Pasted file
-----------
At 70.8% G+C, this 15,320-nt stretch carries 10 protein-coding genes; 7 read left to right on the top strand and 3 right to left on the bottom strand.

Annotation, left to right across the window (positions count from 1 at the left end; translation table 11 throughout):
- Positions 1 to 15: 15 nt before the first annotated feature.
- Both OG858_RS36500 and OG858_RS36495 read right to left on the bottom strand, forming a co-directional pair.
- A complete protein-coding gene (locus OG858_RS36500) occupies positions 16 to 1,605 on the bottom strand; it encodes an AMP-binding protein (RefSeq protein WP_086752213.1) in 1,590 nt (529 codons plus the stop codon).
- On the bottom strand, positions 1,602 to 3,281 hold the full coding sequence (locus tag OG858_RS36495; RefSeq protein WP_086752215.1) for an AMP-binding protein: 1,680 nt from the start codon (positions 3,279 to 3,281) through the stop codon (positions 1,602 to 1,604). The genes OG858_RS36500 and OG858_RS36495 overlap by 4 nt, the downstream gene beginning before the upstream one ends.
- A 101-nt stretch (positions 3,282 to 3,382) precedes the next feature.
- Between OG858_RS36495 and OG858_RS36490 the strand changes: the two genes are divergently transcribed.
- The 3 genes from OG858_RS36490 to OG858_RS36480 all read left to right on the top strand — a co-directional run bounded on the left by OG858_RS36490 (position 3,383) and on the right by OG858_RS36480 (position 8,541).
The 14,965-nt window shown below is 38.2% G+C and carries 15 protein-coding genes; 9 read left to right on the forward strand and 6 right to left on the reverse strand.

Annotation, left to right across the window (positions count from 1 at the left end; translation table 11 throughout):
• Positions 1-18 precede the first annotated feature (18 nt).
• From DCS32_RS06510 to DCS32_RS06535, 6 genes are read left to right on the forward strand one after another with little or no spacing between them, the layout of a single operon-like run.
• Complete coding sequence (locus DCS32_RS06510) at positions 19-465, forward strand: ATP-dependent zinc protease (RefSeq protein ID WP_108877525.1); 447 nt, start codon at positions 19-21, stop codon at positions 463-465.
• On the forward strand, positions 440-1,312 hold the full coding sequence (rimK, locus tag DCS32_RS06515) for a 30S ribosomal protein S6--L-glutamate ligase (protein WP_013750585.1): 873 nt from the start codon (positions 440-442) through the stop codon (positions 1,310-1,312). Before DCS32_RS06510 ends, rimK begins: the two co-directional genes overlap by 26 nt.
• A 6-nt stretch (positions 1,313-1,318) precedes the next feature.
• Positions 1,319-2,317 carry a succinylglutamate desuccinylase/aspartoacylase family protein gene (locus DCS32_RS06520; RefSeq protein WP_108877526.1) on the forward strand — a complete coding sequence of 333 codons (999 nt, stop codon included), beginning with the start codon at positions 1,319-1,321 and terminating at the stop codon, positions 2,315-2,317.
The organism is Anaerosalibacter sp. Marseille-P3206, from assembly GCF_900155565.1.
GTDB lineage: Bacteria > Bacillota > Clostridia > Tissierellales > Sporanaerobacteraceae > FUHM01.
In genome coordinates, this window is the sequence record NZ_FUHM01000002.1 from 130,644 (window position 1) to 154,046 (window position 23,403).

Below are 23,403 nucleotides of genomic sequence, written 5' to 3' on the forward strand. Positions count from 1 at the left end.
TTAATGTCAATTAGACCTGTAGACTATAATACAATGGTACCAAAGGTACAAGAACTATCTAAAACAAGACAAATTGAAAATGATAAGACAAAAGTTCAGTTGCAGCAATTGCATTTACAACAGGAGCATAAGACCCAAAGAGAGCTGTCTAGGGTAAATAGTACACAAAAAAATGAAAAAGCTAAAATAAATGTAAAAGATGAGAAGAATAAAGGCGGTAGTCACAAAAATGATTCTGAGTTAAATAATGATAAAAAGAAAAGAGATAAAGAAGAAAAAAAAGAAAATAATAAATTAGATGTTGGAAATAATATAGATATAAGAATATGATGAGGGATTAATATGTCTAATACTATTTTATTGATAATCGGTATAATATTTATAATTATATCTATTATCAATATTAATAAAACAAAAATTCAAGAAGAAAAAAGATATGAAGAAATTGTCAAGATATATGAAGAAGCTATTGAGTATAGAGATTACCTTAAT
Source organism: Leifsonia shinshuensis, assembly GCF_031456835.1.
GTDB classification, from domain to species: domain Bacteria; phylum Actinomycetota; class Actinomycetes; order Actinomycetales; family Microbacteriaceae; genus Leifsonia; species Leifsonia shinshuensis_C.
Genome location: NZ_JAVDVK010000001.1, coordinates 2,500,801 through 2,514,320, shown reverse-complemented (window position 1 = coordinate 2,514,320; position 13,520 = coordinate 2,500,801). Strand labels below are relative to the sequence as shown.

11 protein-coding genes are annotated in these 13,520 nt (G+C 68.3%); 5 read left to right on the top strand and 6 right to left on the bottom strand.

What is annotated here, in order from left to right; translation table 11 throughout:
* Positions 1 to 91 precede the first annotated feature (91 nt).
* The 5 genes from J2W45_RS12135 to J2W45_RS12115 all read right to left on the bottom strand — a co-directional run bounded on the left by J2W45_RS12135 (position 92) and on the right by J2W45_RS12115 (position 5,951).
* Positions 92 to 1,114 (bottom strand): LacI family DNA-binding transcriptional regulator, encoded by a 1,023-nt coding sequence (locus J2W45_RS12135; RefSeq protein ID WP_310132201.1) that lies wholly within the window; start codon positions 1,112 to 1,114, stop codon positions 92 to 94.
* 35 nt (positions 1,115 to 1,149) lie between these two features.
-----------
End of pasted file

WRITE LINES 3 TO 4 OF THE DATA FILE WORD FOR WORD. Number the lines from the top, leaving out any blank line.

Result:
- Positions 1 to 15: 15 nt before the first annotated feature.
- Both OG858_RS36500 and OG858_RS36495 read right to left on the bottom strand, forming a co-directional pair.